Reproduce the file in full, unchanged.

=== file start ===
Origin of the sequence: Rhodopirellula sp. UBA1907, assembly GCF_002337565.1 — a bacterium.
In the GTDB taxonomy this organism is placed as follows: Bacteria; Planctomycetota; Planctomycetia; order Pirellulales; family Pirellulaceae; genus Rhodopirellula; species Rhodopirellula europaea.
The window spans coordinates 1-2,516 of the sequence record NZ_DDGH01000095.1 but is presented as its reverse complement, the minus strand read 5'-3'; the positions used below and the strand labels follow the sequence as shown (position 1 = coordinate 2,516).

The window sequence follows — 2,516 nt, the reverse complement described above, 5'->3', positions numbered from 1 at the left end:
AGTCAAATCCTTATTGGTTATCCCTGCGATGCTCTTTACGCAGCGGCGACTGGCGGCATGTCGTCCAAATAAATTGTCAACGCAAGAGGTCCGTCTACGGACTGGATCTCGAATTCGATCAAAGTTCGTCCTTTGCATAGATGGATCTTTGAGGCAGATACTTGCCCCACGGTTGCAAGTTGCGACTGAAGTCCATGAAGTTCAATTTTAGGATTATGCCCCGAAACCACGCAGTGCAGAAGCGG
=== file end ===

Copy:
Origin of the sequence: Rhodopirellula sp. UBA1907, assembly GCF_002337565.1 — a bacterium.
In the GTDB taxonomy this organism is placed as follows: Bacteria; Planctomycetota; Planctomycetia; order Pirellulales; family Pirellulaceae; genus Rhodopirellula; species Rhodopirellula europaea.
The window spans coordinates 1-2,516 of the sequence record NZ_DDGH01000095.1 but is presented as its reverse complement, the minus strand read 5'-3'; the positions used below and the strand labels follow the sequence as shown (position 1 = coordinate 2,516).

The window sequence follows — 2,516 nt, the reverse complement described above, 5'->3', positions numbered from 1 at the left end:
AGTCAAATCCTTATTGGTTATCCCTGCGATGCTCTTTACGCAGCGGCGACTGGCGGCATGTCGTCCAAATAAATTGTCAACGCAAGAGGTCCGTCTACGGACTGGATCTCGAATTCGATCAAAGTTCGTCCTTTGCATAGATGGATCTTTGAGGCAGATACTTGCCCCACGGTTGCAAGTTGCGACTGAAGTCCATGAAGTTCAATTTTAGGATTATGCCCCGAAACCACGCAGTGCAGAAGCGG